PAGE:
BURRILLVILLE – There were no applause; no laughter or cheers at the inside jokes between members of the Class of 2020 as they celebrated their success, and their departure from Burrillville High School.
But speakers, guests and even the students themselves suggested that in the long run, members of the graduating class may be better off for the unprecedented challenges that have marked their last months as seniors at the school.
School officials published a virtual commencement ceremony on Friday, June 12, a video spliced together to include all of the conventional elements of a graduation – from remarks of high-achieving students, to presentation of diplomas – while keeping the students distanced as required by current state mandates.
“This has not been an easy experience,” said Principal Michael Whaley. “It has been life-altering for all of us.”
“I want to acknowledge the grief that does exist for the Class of 2020,” Whaley said, pointing to the pandemic that has kept the students separated since March. “You have been asked to make unprecedented sacrifices. But you have played your part. You have finished strong and earned your right to be here today. You have seized this opportunity and made it your own.”
The idea of seizing the opportunities, even when life doesn’t go as planned, and growing stronger as a result, was a central theme in remarks throughout the unconventional ceremony.
Senior Class President Makayla Mauricio noted that members of the class have had, “countless chances to give up.”
“But we have learned that giving up is the birthplace of regret,” Mauricio said. “I challenge this class to not fear failure, but to instead be terrified of regret.”
“The Class of 2020 does not shy away from their future when faced with a challenge – or perhaps, when faced with a pandemic,” Mauricio added. “We have overcome a lot. That will make us strong and capable for the challenges that lie ahead.”
Salutatorian Ashley Plante noted that her classmates have volunteered to help others through the pandemic, from delivering groceries to elderly neighbors, to helping to care for their families and siblings.
“We are a class of hard working people that all wish to see good in the world,” Plante said.
“Recently, it has been easy to see the negatives and get down on ourselves, but the situation we are in has made it even easier to appreciate all of the good things that people are doing, not only to help those they know, but also to help complete strangers,” Plante said. “This is a class full of essential workers.”
Whaley presented the Bronco Awards, given to students who made significant contribution to the community during their high school careers. The award, which takes into account school service, community service, athletic excellence, extracurricular participation and school spirit, was given to Allyson Graves and Korben Howard.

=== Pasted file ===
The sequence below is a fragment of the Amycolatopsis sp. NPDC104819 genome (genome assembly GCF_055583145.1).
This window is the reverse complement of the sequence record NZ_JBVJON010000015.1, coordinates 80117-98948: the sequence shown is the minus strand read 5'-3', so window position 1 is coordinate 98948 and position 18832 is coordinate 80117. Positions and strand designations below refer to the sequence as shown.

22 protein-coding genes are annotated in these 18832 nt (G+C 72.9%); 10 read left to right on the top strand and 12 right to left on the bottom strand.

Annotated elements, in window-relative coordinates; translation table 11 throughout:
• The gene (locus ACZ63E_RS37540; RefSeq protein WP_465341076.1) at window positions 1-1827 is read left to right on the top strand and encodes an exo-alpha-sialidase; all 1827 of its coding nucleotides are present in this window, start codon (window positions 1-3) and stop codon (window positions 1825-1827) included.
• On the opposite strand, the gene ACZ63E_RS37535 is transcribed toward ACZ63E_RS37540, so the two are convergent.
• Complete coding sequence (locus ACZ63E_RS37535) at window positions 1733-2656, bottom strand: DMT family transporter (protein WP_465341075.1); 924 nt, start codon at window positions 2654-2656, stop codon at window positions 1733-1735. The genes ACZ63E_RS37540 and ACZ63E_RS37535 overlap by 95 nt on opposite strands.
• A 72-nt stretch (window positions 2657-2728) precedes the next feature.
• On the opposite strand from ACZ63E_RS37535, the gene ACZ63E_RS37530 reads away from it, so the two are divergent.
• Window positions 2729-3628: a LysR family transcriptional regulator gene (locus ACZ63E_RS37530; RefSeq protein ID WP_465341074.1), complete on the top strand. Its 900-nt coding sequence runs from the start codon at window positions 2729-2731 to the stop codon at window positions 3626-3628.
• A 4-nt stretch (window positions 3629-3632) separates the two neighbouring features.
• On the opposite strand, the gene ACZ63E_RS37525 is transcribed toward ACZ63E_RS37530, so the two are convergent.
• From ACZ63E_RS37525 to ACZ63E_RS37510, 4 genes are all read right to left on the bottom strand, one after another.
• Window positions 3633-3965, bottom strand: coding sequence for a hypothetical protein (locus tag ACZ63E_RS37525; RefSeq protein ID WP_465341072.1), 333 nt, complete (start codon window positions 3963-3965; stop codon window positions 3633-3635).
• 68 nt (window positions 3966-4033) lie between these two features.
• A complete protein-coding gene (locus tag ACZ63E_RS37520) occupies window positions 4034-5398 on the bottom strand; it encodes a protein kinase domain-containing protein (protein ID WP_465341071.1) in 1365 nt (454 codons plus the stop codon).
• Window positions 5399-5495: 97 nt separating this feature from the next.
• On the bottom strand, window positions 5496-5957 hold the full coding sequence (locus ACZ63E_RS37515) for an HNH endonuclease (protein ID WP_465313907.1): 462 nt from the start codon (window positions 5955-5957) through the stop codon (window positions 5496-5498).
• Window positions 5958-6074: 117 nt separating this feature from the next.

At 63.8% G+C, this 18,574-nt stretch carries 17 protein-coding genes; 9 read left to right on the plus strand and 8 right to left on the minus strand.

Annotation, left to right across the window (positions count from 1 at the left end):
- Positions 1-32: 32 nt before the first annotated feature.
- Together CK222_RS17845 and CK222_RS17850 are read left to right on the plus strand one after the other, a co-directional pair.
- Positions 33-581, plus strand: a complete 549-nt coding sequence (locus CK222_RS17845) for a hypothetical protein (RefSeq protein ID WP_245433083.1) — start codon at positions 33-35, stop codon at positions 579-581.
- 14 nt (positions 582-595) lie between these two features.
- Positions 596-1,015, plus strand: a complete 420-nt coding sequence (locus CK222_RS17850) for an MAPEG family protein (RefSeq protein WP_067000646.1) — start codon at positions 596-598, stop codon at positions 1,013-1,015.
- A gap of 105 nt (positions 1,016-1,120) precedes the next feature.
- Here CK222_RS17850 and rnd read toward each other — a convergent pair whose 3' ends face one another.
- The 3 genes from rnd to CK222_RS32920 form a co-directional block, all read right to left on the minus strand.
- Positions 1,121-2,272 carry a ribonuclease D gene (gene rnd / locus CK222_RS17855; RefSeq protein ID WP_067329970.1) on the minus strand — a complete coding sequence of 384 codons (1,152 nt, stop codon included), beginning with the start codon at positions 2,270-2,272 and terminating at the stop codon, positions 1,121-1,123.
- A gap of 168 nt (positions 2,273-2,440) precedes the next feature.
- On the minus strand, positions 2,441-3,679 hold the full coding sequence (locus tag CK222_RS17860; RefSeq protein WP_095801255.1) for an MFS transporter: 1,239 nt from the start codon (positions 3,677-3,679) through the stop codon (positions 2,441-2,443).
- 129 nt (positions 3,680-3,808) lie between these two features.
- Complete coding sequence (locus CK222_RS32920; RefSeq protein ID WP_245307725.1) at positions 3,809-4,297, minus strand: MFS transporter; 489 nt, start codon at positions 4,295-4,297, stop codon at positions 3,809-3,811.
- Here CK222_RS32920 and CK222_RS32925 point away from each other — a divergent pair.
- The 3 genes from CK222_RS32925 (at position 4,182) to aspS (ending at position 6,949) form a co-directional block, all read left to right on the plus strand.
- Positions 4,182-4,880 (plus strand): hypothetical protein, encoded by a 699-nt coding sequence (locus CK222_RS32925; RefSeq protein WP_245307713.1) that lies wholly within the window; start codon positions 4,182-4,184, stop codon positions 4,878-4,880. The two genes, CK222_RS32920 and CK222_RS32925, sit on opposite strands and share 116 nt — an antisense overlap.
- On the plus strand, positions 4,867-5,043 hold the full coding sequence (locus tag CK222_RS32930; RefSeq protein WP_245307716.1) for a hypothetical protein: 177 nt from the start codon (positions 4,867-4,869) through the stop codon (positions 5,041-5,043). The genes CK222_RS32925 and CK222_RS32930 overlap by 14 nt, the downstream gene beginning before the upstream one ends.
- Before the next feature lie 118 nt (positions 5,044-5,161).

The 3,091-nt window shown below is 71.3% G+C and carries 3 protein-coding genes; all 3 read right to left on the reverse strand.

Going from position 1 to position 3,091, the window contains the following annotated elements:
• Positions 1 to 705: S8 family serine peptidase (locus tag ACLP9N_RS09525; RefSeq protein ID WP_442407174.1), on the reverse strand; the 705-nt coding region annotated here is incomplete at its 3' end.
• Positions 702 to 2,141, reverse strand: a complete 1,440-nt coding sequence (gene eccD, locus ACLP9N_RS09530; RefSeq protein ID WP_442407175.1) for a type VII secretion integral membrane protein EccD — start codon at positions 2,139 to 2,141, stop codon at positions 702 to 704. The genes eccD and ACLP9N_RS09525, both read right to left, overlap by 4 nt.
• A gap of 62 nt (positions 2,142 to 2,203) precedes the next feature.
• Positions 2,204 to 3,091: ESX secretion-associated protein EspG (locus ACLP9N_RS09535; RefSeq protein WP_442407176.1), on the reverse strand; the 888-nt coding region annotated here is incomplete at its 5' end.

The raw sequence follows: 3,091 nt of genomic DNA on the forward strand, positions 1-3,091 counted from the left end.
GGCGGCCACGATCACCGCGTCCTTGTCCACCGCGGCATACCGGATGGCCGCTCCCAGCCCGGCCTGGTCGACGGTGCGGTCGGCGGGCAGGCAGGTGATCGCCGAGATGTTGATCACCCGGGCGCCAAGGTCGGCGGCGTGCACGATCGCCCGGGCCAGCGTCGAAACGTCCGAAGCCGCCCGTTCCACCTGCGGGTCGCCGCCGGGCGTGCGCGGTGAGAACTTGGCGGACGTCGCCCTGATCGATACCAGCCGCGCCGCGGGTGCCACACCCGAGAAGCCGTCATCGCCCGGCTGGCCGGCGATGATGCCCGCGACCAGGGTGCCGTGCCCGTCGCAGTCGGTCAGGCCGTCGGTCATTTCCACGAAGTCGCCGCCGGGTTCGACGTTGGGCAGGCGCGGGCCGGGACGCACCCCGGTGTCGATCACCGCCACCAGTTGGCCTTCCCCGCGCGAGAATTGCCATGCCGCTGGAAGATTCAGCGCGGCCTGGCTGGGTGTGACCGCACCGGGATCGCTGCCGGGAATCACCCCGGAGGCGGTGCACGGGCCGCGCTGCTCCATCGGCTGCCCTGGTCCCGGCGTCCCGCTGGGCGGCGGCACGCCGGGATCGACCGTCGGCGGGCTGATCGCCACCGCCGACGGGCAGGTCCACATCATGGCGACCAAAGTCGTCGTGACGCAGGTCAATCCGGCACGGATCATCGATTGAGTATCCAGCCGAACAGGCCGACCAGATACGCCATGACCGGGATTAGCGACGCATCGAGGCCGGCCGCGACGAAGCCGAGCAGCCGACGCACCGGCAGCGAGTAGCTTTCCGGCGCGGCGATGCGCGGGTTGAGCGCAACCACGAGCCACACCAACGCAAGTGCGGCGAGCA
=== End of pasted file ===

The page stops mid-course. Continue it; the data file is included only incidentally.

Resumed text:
The Blue and White Award, given to Broncos who stay true to goals in the face of adversity and inspire others to be better, was given to Matthew Martin and Celeste Roux.
Supt. Michael Sollitto congratulated the class on navigating the challenges of their final months as Burrillville High School students.
“The class of 2020 has been incredibly resilient, achieving at high levels while dealing with the uncertainty of the situation,” Sollitto said.
Valedictorian Mitchell Dailey discussed how the class, and society as a whole, can choose is to learn from the experience.
“For the rest of our lives, few, if any challenges that we face should stack up against those posed by this pandemic,” Dailey said.
“As we begin the next chapter of our lives, the future is full of uncertainty. Most of us don’t know where we’ll be three months from now, whether campuses and businesses will be open, what the job market will look like or whether everything will just be back to normal,” Dailey said. “The best thing we can do right now is stay optimistic, and be ready to adapt to new changes just as well as we have adapted to distance learning and everything else.”
Vice Admiral Walter Carter, president of the University of Nebraska and a graduate of the BHS Class of 1977, gave the commencement address, noting that 90 percent of this year’s graduates are headed off to college.
“What an amazing accomplishment in a year when you’ve had to show strength, courage and resiliency in an unprecedented pandemic that not only affected Rhode Island, but our country and the entire world,” Carter said, noting that one graduating senior completed his work even as his parents were diagnosed – and recovered – from Covid-19.
“It just speaks again to Burrillville resiliency,” Carter said.
“What this pandemic has taught us is worthy of a life lesson,” Carter said. “The world is an unpredictable place. Often, we have an idea of what our future is going to be, and I’m telling you, it will be unpredictable and it won’t always go as you want it to happen.”
“Remember, there’s another door, another window that will open and don’t be afraid to go through it and take on that next challenge with all the resiliency, the courage and the talent that you got from Burrillville High School.”
Plante pointed to a quote from the Disney movie Mulan noting, “The flower that blooms in adversity is the most rare and beautiful of all.”
“We had the unique opportunity of learning of life’s unpredictable changes before we are set free into the real world, whatever that is,” Plante said. “This is not the first and last time that there will be a bump in the road.”
“We are entering the world in a time of fear,” Plante added. “We know that giving up is for rookies and that change is good. We have been through a lot but it has only made us stronger. Don’t let this pandemic define you.”